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Bring back belief to Britain’s railways

Credit: Adobe

Mark Phillips, Chief Executive Officer

Mark Phillips, Chief Executive Officer | Rail Safety and Standards Board (RSSB)

3 min read Partner content

A Labour Government will face the unenviable challenge of how to move our railways forward. This means answering the huge questions around how rail adapts to meet the needs of passengers, freight customers, and wider society.

Punctuality. Reliability. Affordability. Accessible, clear fares and ticketing. These are fundamentals for passengers. Improving industrial relations and committing to long term investment in infrastructure are also key to securing rail as a sustainable mode of transport of choice in the future. These are ongoing issues that will need to be tackled. With over 680,000 responses submitted to the consultation on ticket office closures, the idea that rail is not a priority for voters is deluded. Rail is more essential and more popular than some assume.

Beyond what the typical passenger sees when they travel by train, there’s a great deal of work that goes on behind the scenes. Our railway is a system. It needs people to work together across traditional industry and political boundaries to enhance safety and performance, while avoiding unnecessary cost and duplication. The good news is that they can, and they do. In the years ahead, we need to rekindle belief in rail, so full advantage can be gained from unlocking the genuine benefits of collaboration.

The new government will inherit the sector reform agenda. Regardless of the scale of change, model or framework, privatised or nationalised, rail will remain a tricky and challenging engineering system relying on different organisations, perspectives and priorities.

A lesson of the last 20 years is the value of independent and objective counsel from organisations like RSSB. We ensure a non-biased and technically-informed view, creating efficiencies and further reducing costs while maintaining safety. This can also save policy makers time and money. For example, technical rail standards post-Brexit can be converted into RSSB’s tried-and-tested standards regime. This would enable the industry to set its own path while retaining all the right independent, expert oversight.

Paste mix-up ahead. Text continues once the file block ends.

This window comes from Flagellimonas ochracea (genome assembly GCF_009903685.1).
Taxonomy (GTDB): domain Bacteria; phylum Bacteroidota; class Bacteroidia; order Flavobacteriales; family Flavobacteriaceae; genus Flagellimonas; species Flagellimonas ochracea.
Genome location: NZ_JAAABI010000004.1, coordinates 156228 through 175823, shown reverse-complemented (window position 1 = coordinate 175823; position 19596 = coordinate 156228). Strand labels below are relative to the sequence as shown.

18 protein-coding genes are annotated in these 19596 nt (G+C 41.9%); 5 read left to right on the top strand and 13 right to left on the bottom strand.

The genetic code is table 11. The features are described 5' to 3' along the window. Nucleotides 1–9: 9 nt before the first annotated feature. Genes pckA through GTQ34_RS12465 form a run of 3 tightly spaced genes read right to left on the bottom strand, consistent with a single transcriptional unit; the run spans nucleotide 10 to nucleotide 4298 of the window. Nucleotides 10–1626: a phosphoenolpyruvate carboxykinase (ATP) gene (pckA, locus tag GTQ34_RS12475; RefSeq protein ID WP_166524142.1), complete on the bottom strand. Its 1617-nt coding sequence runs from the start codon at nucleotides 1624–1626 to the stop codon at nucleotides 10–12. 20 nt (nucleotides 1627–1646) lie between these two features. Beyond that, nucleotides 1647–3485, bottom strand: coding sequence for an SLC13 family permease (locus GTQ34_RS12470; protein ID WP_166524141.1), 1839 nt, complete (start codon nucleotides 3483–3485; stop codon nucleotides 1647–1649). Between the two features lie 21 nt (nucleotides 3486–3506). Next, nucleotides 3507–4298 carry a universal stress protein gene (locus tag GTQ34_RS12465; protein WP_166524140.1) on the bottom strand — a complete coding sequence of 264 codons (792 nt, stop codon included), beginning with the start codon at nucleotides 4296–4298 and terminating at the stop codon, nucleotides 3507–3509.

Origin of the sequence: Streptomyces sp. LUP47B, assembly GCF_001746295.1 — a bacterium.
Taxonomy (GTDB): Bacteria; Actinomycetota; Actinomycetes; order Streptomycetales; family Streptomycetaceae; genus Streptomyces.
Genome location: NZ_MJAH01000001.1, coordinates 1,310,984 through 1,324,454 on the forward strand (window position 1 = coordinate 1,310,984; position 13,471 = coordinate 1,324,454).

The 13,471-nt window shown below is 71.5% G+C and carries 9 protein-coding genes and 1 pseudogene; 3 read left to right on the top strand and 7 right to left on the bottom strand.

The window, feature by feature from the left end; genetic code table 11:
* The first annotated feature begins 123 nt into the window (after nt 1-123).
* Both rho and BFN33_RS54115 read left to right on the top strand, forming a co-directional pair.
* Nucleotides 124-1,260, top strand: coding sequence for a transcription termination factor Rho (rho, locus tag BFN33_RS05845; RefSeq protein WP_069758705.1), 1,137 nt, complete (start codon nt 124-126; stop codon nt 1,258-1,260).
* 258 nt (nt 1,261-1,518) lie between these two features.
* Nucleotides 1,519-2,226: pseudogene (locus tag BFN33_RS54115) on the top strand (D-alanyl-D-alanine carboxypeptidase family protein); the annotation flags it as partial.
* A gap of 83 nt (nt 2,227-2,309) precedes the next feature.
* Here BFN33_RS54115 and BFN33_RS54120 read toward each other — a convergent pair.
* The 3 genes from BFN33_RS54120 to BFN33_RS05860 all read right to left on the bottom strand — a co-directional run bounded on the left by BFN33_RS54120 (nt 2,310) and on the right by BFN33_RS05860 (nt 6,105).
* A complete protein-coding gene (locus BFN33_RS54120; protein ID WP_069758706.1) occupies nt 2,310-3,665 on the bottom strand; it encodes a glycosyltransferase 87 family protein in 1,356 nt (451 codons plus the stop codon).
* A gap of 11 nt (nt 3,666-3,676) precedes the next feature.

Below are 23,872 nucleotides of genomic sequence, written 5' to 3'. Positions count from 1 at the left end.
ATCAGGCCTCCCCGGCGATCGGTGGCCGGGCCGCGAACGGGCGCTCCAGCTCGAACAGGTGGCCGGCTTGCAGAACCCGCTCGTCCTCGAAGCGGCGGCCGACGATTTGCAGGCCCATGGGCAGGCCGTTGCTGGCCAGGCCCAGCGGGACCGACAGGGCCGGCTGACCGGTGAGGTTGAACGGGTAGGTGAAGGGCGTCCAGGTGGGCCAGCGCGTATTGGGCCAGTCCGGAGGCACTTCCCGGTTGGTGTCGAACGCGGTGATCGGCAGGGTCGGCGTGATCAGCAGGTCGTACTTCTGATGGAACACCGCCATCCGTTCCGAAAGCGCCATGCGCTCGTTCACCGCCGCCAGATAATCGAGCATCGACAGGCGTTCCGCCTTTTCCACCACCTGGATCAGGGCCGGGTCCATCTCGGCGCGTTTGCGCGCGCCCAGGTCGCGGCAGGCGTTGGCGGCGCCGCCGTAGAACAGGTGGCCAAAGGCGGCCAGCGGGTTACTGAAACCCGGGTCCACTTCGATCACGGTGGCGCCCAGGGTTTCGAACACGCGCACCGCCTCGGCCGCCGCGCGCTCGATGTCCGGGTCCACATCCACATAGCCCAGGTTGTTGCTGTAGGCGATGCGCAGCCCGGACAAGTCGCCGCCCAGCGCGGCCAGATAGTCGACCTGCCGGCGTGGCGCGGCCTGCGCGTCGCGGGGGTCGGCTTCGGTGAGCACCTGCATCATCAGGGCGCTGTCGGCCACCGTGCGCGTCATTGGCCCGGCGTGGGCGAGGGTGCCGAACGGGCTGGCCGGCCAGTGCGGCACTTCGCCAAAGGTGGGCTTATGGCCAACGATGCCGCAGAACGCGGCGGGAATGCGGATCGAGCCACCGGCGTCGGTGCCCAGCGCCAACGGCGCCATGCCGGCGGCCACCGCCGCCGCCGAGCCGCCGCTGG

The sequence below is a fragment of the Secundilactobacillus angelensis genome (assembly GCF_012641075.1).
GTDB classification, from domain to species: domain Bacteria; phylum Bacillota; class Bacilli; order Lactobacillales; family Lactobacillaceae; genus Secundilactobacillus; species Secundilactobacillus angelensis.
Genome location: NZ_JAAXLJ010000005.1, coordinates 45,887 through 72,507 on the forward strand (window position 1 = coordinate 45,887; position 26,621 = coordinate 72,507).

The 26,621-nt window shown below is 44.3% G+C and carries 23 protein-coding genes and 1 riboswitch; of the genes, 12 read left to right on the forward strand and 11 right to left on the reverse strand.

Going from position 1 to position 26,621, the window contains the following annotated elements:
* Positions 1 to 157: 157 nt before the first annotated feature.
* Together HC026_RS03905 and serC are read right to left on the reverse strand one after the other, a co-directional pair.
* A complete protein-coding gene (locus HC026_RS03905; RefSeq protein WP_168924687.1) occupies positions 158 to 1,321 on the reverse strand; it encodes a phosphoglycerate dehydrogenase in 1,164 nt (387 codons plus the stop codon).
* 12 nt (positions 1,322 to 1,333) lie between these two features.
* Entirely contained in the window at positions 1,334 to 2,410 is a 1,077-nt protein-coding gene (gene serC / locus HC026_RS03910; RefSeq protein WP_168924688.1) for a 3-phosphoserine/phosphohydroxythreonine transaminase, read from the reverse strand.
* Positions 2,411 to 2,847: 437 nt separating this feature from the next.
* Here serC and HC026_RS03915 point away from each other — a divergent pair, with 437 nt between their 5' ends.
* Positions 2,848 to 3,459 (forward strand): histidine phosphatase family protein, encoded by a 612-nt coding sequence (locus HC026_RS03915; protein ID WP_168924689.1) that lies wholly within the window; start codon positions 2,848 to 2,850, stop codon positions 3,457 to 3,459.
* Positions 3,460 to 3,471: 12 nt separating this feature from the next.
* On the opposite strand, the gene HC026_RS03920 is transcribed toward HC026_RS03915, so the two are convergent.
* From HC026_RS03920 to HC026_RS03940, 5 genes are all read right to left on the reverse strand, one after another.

As an industry we need to rebuild the relationship with the workforce. The cornerstone of our railways are its people, but we need to do more to earn the trust required. We are unlikely to improve things through Minimum Service Level agreements. They would likely be ineffective because the safety critical requirements are difficult to achieve and would lead to bigger impacts on health and morale.

Ticket office closures, if they happen, could mean greater exposure of staff to assaults and abuse. Do we genuinely understand the risk? We need to focus more on supporting staff health and wellbeing in safety critical spaces and ensuring rail remains an attractive career choice. Constructive relations with both employers and trade unions are crucial, and RSSB has some great work in the pipeline to enable better insight on safety and health.

We also need to release the potential for better public and private sector collaboration. This means taking full advantage of new technologies like artificial intelligence and improving testing capabilities. RSSB can also support the next government in ensuring sustainability has a clear blueprint. We need to invest in a sustainable way and tackle the huge long-term challenges on carbon, air quality, and climate change – informed by the best available data and research.

RSSB has a history of helping industry and government tackle the too-difficult-pile. Bring back the belief, and we can help bring the answers.

For enquiries or more information please contact Alexi Ozioro, Head of Government Relations and Public Affairs, RSSB:   

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